Get Out was arguably the best horror film of 2017. It was Jordan Peele's directorial debut and due to its notable success and impact on the genre, the brilliant director is now known as a modern-day master of horror. Get Out was equal parts horror, political commentary and comedy, which made for a unique, thoroughly entertaining film.
The award-winning horror-comedy was undeniably a thrilling experience, but it also held several hidden details and meanings that could only be noticed upon multiple watches.
Jordan Peele loves to hide little Easter eggs in his films and he did the same thing with his latest, Us. There are several brilliant, interesting, and even terrifying hidden details to be dissected and examined in Jordan Peele's Get Out. Let's take a look at some of the major ones.
10 THE TRANSLATION OF THE OPENING SONG
Get Out had an eerie, unforgettable soundtrack that suited its tone perfectly. The unsettling music that plays primarily at the beginning and the end of the film is indecipherable because the singing is in Swahili. The song is called Sikiliza and is completely unnerving.
This song is more than just creepy, though; it's a warning for Chris. The literal translation of the lyrics played in Get Out is as follows: "Brother, listen to the ancestors - run!" The song sets the tone for the film and for the terrifying journey that Chris is about to embark on.
9 THE SHINING PARALLELS
Jordan Peele has publicly stated on multiple occasions that The Shining is his favorite horror film. This is definitely not an unpopular pick, as the 1980 flick is widely regarded as the best horror film ever made. But it's interesting that Peele has confirmed Stanley Kubrick's masterpiece to be his favorite horror movie, as there are several references to it scattered throughout both Get Out and Us.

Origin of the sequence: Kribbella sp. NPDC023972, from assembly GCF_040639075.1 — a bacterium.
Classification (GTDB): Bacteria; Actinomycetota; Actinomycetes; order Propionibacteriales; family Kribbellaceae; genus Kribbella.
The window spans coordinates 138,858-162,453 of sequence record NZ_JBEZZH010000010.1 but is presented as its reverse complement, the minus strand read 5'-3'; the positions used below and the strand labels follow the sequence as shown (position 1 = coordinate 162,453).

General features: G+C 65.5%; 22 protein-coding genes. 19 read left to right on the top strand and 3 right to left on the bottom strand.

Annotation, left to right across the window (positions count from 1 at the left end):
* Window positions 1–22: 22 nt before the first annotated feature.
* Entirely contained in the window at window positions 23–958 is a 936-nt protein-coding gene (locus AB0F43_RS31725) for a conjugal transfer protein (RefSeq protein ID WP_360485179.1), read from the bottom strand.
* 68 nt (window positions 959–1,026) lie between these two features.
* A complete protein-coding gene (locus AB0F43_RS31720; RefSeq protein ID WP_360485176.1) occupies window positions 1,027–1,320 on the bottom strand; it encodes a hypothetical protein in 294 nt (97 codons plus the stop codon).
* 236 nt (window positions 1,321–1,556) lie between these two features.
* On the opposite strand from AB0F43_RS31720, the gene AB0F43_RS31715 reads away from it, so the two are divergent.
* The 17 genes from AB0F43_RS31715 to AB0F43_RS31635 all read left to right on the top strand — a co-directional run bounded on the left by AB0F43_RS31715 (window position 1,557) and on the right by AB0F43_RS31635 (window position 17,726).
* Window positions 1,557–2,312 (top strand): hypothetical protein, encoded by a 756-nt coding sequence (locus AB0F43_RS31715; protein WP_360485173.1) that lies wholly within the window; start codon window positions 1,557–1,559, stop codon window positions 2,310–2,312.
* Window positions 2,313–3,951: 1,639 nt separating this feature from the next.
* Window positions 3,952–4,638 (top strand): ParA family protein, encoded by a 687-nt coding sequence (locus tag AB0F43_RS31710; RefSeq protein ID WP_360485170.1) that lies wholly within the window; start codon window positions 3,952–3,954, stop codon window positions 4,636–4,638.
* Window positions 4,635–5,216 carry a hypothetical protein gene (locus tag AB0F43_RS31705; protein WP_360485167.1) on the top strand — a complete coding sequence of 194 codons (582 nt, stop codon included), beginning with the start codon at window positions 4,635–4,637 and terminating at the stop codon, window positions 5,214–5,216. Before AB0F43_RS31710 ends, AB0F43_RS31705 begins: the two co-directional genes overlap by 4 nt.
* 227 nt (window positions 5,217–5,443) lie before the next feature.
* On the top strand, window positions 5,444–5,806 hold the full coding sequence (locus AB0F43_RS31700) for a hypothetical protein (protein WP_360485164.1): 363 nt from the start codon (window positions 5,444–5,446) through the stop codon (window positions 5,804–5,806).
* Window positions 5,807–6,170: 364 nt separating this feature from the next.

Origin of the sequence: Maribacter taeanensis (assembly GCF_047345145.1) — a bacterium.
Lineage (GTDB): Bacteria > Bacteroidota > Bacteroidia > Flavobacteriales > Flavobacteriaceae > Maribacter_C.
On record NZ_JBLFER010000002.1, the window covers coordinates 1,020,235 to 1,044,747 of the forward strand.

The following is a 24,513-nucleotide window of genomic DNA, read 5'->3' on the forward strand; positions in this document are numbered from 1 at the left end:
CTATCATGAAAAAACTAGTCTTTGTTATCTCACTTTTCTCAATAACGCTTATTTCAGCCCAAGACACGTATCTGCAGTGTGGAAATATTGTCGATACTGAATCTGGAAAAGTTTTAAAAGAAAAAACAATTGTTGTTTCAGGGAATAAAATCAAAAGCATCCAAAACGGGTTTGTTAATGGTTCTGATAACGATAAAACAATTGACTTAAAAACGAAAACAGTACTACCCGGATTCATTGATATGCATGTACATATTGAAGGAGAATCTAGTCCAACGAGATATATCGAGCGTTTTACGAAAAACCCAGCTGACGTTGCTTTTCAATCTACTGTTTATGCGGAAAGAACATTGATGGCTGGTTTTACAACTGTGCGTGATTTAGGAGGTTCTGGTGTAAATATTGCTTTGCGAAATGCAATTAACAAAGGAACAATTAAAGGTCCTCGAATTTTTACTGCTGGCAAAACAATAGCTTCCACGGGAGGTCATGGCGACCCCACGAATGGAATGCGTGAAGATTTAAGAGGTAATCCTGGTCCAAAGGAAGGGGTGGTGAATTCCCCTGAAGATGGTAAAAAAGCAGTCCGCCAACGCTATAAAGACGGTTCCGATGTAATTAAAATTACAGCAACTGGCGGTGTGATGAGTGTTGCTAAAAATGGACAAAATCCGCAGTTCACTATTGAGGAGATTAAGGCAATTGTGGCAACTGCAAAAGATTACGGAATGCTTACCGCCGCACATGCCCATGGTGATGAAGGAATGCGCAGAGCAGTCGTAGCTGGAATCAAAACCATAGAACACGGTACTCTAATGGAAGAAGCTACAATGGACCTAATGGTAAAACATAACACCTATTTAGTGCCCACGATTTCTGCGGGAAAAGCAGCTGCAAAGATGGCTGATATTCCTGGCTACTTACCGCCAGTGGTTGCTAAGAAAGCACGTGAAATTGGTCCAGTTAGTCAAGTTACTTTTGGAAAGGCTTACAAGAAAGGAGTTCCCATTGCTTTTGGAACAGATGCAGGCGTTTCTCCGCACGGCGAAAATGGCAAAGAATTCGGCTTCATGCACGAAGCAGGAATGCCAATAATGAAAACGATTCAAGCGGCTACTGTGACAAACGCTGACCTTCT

Get Out contains many film references, but The Shining was the most referenced. A prominent example is the moment where Andre describes being lost in the suburbs as feeling like being in a hedge maze.
8 JORDAN PEELE'S RABBIT OBSESSION/FEAR
After the notable presence that rabbits had in Us, questions began to arise about Jordan Peele's slight obsession with the animal. In an interview, the writer/director stated that rabbits "terrify" him. In Us, the adorable furballs represented innocence and synchronicity in a sense. But a lesser-known fact is that rabbits were also featured in Get Out but in a less obvious way.
The first song played in the film is "Run Rabbit Run," and it's the background music to Andre's death/kidnapping as he wanders through the suburbs.
7 THE DEAD DEER IS A BAD OMEN
The first overt jumpscare in Get Out is the moment when Rose hits a deer during the drive to the Armitage's family home. This scene was also the first time that we see someone being racist toward Chris; the cop that arrives insists on seeing Chris' license even though he wasn't even the one driving.
The deer represents the moment that things started going downhill and the future began to appear dark and menacing. It's a bad omen and Chris' warning song even plays in the background.
6 ROSE DROPPING HINTS